Doing that transcription taught him a great deal. “I love writing out albums like this. I do it in my spare time anyhow, just to get deeper inside the arrangements in my own compositions. Often you hear of guys transcribing solos or transcribing things like that. I don't do that as much but I really like full-band arrangements because I like to write for full bands. So it gives me ideas of my own that I can draw on or change around in any of the future writing that I do.”

An interesting thing about Grant Green's music and I think one of the reasons why he might still be relevant now is that a lot of his drum breaks and things like that have been sampled. You might hear it at a DJ night the next club night you go to.
– Alex Moxon

It also “gets to the heart of what you really enjoy” about certain pieces of music, he said, giving him a clear picture of why the music is working as a whole. “I can see that the saxophone is doing this and the organ is answering that and then the drumbeat has a counterpoint to that, just as an example. I'm aware of what every part is doing for those 32 to 64 bars or whatever the tune is.”

And what about the audience? What can they get from the performance?

Moxon hoped that listeners might “see the same things that we see” in Green's music and how “it's contemporary now and how it's still relevant now. Because it's really beautiful music and it's always beautiful, not just back when it was written.”

In fact, he said, he hadn't got any “Grant Who?” reactions. “He seems to be pretty well known surprisingly. He's one of those crossover artists. An interesting thing about Grant Green's music and I think one of the reasons why he might still be relevant now is that a lot of his drum breaks and things like that have been sampled. You might hear it at a DJ night the next club night you go to.”

Moxon has no immediate plans to recreate any other albums. “But when the spirit moves me if I hear a record that I just can't get enough of, I'm kind of a tinkerer. I like to figure out everything that's going on in the things that I like. So, next album I hear that I really like, I'll do that.”

"I just loved the vibe of the place"

Moxon will also be busy curating the remainder of the series at Das Lokal, which is initially scheduled to run until the end of July, and possibly past that.

He performed on the patio at Das Lokal twice a week last summer, in a duo with trumpeter and fellow Chocolate Hot Pockets member Ed Lister.

“I just loved the vibe of the place and I loved the people who worked there. Obviously their patio doesn't work in the winter. But we were thinking how can we get more music going on, and there's such an artistic group of people, so we decided, let's do a concert series! And so we've decided to do the last Sunday of every month, between now and when the summer starts again.”

The series will be called Nachtmusik, which is German for “Night Music” and in tune with the restaurant's German name. It includes a wide variety of local musicians, all of whom Moxon has heard or played with:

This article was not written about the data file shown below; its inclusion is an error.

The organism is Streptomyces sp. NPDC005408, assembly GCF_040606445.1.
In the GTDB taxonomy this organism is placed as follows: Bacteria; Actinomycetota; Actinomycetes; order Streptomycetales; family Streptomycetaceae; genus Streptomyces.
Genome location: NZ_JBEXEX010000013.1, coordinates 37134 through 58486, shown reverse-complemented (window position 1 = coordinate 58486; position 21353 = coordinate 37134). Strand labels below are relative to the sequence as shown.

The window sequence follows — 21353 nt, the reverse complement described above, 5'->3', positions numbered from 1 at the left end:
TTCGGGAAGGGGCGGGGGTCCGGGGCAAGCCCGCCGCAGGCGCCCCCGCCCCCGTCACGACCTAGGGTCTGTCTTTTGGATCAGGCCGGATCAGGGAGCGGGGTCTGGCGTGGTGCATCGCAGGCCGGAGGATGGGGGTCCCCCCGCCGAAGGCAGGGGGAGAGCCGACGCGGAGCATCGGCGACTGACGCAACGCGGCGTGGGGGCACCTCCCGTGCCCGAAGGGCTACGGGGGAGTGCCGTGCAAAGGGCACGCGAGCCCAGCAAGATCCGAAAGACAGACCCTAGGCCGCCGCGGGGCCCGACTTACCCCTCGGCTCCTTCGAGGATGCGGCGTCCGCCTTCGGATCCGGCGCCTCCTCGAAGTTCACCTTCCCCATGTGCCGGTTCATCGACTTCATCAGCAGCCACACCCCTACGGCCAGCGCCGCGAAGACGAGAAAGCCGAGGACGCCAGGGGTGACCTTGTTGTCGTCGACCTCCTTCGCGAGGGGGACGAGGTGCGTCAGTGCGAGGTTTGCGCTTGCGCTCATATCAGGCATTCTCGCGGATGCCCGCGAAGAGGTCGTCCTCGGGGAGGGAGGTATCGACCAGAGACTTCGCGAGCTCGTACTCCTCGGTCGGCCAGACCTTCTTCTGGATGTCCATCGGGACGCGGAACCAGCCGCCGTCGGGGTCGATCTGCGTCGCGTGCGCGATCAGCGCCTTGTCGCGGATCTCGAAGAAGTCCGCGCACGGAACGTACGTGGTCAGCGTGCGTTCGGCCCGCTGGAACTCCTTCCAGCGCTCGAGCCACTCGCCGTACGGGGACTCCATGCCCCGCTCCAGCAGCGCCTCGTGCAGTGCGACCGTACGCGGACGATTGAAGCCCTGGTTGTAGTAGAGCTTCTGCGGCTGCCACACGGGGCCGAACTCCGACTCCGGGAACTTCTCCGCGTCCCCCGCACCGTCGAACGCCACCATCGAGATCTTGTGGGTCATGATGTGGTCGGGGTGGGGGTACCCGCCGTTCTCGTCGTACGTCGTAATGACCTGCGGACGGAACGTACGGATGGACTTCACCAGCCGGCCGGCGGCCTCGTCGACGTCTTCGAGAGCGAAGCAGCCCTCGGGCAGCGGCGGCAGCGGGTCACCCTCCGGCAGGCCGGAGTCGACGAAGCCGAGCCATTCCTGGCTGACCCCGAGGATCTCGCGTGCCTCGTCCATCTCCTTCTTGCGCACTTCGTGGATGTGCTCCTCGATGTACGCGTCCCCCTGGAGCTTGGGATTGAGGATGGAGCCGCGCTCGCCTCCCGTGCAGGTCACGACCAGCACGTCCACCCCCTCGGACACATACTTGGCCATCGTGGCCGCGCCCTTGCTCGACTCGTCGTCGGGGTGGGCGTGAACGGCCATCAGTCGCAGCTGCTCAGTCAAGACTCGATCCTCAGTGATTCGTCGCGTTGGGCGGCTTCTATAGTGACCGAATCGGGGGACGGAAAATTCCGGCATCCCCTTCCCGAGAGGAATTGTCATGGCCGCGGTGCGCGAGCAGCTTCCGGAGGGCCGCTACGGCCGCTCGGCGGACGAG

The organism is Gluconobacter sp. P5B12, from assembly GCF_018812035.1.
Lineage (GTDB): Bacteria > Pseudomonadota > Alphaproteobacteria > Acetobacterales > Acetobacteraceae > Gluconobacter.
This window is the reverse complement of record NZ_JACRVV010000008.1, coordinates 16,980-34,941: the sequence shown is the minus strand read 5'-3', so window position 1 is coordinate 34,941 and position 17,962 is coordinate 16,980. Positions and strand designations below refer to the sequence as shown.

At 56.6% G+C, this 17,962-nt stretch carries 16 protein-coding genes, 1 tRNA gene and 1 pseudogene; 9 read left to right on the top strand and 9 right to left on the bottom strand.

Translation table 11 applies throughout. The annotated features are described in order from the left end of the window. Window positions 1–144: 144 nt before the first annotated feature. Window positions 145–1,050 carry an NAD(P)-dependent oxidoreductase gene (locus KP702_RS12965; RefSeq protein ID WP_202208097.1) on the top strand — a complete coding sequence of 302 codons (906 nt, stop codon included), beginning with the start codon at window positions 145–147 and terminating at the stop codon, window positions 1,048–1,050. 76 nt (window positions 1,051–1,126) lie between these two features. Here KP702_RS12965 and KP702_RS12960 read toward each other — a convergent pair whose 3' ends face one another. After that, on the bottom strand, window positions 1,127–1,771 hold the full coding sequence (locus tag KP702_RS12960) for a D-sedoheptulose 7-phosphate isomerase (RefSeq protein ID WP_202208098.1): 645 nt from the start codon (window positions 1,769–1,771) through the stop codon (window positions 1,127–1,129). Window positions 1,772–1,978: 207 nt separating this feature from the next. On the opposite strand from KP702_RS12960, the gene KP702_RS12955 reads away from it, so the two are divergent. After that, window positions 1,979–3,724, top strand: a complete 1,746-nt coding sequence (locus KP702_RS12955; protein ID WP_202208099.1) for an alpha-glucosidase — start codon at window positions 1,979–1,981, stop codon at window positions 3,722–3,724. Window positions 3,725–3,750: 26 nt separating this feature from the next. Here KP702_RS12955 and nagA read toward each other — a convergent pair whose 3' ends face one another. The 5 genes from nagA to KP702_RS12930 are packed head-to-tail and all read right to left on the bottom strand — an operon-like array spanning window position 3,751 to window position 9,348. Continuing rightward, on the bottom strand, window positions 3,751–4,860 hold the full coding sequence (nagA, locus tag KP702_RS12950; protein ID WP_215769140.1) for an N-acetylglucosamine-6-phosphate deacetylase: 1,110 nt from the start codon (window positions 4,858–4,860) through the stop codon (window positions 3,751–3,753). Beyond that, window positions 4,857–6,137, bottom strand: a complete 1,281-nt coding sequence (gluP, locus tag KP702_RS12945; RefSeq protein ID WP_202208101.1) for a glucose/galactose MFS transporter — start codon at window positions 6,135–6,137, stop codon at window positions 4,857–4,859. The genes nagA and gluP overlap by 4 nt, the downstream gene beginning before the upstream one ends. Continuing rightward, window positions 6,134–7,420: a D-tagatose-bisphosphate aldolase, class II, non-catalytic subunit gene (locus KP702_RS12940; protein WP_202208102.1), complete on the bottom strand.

• February 22: Alive! Ensemble plays Grant Green
  • March 29: Pierre Chretien's Sunburst Ensemble
  • April 26: Bosveld
  • May 31: Megan Jerome
  • June 28: Whitney Delion and Adam Saikaley
  • July 26: The Chocolate Hot Pockets

Moxon said he was focusing on music “that hasn't already been taken up in the market, ... modern-leaning jazz and maybe some singer-songwriters that also have some modern sensibilities – because I don't think there's as easy an outlet for that anywhere else in the market.”

There will be a $5 cover charge for each show, and because of sponsorship from Kichesippi Beer, $5 pints of beer.

Pierre Chrétien's Sunburst Ensemble (March) is a new trio with keyboardist Chrétien, bassist Alex Bilodeau and drummer Michel Delage. Moxon said it plays new compositions, “kind of groovy” and with a soul jazz feel similar to Grant Green's. “All I know is that it's new and it will be cookin' and anything that those guys are doing, I want to hear it.”

In April, Bosveld will feature improvisers Jeremy Mulder on alto sax and Théan Slabbert on guitar. Moxon described the group as “folk music with a lot of electronic elements, super-personal lyrics, and interesting use of looping pedals and different technological tricks”.

In May, jazz pianist and singer-songwriter Megan Jerome will perform a solo set, likely with material from her new CD. June will see a new pop-leaning project featuring multi-genre keyboard player Adam Saikaley, and vocalist Whitney Delion (best known for playing with an Ottawa trip-hop band called Sound of Lions).

And the last scheduled band, at the end of July, will be Moxon's own Chocolate Hot Pockets quartet, who will have recently released their own second album featuring a mix of jazz, R&B, and funk.

“We're really hoping to get people out and to get the community involved and have it be a good showing,” Moxon said. “I think it would be nice if it continued, but for now we've just booked these first six months and that's about as much as I can handle.”

    – Alayne McGregor

See stories about other recent jazz tribute shows: